MONTPELLIER, France — Valentina Giacinti and Aurora Galli scored and Italy earned its first appearance in the quarterfinals of the Women’s World Cup since 1991 after beating China 2-0 on Tuesday night.

Giacinti created and finished off her 15th-minute opener before Galli’s long strike put the result beyond doubt four minutes after halftime at the stiflingly hot Stade de la Mosson.

Playing in its first World Cup in 20 years, Italy has proven to be one of the revelations of the tournament by making the final eight after winning its group ahead of Brazil and Australia.

Italy will play the Netherlands on Saturday in Valenciennes.

China had only allowed one goal in its three group stage games but the talented Italian attack broke down the vaunted defense.

Galli scored after coming on to replace striker Cristina Girelli, who walked off the field late in the first half with an apparent leg problem.

But it was Giacinti who was a force in the early stage of the match.

While Girelli and Barbara Bonansea had combined for five goals in the group phase, Giacinti had yet to score in the tournament.

She threatened on two other occasions Tuesday before finally finding the back of the net. She thought she had struck an early goal but it was ruled offside. Another shot swerved wide of the post after Bonansea intercepted a poor pass by a Chinese defender.

Giacinti then produced the chance that led to her opening goal. After pressuring to win a ball near the touchline, she raced down the flank and found Bonansea, who waited to find left back Elsa Bartoli joining the move. Bartoli’s shot was blocked by China goalkeeper Peng Shimeng, only for Giacinti to pounce on the loose ball and drive it home.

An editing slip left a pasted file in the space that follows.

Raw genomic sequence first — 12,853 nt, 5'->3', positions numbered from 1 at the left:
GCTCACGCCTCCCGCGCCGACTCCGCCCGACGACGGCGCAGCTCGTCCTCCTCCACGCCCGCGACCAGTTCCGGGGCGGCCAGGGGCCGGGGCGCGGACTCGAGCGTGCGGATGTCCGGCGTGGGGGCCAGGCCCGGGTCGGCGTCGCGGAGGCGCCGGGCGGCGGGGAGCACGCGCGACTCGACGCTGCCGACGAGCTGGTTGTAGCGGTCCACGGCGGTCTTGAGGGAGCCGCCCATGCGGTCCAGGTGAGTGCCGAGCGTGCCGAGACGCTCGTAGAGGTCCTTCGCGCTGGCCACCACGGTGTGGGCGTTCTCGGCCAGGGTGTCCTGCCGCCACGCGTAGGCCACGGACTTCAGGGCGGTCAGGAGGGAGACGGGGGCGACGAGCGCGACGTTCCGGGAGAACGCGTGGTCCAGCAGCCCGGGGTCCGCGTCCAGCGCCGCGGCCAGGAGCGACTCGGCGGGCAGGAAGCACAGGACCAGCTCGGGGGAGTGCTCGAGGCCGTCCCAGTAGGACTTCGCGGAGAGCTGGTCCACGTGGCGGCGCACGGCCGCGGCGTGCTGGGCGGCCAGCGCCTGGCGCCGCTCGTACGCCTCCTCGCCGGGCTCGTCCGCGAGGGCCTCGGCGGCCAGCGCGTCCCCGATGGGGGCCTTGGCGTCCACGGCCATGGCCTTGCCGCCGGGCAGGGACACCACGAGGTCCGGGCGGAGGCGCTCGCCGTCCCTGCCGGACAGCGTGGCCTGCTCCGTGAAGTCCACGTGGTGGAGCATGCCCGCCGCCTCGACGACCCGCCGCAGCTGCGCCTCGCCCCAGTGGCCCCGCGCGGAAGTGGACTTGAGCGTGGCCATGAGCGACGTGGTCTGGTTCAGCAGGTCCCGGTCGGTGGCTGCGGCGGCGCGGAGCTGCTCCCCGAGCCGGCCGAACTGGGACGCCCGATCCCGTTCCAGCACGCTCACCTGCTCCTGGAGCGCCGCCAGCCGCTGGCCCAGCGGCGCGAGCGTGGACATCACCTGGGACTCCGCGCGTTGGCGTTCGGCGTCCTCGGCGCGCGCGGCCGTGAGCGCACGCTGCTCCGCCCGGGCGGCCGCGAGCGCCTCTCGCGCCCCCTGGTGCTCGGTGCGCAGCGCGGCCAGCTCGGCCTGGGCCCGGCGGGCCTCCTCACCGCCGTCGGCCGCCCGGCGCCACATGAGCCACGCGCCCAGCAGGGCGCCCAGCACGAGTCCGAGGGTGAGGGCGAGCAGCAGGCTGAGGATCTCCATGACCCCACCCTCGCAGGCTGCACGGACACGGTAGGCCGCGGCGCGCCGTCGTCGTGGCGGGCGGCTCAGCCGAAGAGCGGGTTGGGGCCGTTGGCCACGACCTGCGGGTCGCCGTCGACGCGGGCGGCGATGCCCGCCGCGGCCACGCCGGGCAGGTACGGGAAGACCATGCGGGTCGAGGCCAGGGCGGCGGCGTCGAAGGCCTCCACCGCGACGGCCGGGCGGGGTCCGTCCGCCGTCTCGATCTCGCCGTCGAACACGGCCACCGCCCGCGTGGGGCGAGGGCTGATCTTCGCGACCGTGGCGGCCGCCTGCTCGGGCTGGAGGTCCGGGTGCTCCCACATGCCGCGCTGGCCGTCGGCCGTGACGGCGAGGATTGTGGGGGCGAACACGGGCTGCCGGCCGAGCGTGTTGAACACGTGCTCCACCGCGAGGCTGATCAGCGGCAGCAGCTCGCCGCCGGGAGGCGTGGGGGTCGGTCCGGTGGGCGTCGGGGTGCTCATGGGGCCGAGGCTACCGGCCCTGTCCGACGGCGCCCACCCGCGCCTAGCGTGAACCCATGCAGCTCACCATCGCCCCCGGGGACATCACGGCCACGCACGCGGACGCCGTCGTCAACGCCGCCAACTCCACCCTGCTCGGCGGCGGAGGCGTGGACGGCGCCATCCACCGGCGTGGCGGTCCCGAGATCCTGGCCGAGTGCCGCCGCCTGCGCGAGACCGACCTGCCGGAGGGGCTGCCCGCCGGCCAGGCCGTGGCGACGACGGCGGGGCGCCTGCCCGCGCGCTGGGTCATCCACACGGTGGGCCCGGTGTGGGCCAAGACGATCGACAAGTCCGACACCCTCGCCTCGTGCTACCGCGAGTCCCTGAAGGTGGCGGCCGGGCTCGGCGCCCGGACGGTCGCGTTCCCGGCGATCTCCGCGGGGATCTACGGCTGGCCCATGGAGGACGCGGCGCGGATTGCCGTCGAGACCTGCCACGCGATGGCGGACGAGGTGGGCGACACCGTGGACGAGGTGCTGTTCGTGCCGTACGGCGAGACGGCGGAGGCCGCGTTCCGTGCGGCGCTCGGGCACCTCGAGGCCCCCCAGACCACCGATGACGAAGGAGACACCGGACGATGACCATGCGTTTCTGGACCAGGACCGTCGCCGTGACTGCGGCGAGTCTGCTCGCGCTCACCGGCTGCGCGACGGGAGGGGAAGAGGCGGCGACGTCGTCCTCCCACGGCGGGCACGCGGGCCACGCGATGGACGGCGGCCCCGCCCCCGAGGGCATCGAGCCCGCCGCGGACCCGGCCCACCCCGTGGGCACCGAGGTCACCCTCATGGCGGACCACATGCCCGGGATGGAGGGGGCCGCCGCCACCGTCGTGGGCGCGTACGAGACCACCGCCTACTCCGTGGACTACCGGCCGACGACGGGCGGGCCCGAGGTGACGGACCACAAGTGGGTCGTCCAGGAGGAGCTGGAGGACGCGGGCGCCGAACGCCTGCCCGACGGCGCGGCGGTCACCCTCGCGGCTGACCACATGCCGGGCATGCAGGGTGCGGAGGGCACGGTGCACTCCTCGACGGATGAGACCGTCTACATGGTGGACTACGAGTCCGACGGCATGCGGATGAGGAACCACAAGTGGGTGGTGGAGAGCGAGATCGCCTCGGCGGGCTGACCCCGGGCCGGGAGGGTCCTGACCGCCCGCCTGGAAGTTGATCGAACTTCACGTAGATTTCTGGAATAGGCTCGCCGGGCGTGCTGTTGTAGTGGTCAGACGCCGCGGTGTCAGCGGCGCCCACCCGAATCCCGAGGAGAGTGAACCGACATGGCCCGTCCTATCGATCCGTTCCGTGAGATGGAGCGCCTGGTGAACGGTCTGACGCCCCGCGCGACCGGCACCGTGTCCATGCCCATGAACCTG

China midfielder Wang Yan did manage to make Italy goalkeeper Laura Giuliani palm her effort over the bar in the 28th minute.

But Peng then had to dive to parry a powerful strike from Valentina Bergamaschi as Italy looked close to a quick second goal against a China team that couldn’t handle its press and its trio of attackers.

Once China settled down and eliminated sloppy passes, the action tilted momentarily to the other half. Forward Li Ying gave Bartoli fits with her dribbling and she made the Italian defenders work with her dangerous crosses.

Italy suffered a bigger blow when it lost Girelli in the 39th.

She was replaced by Galli, who surprised Peng with a right-footed strike that went skimming over the turf and beyond the goalkeeper’s reach.

It was Galli’s third goal of the tournament. She got two in a 5-0 rout of Jamaica, also as a substitute.

China pushed for a goal to spark a comeback, but center backs Sara Gama and Elena Linari kept Giuliani from having to make any significant saves.

Italy has scored nine goals in its three wins in the tournament.

The Italians also maintained their stingy defense with a second clean sheet. Both goals they have conceded so far came on penalties.
China went home with just one goal scored.

NETHERLANDS 2, JAPAN 1: Lieke Martens scored her second goal on a late penalty kick to send the Netherlands into the quarterfinals for the first time.

The new handball law led to referee Melissa Borjas awarding the penalty because Saki Kumagai’s hand blocked Vivianne Miedema’s shot, even though there was no clear intention.

Martens scored from the spot to set up a meeting with Italy on Saturday.

As befitting a meeting of the Asian and European champions, the game produced some of the slickest action of the World Cup. An audacious backheel flick set up Martens to send the Dutch in front in the 17th minute and Yui Hasegawa equalized in the 43rd to complete a slick passing move.

With the last Asian team eliminated, the Women’s World Cup will have a record seven European teams in the quarterfinals. Norway and England meet in Le Havre on Thursday and France takes on the United States the following night. After the Netherlands plays Italy on Saturday, Germany and Sweden will meet.


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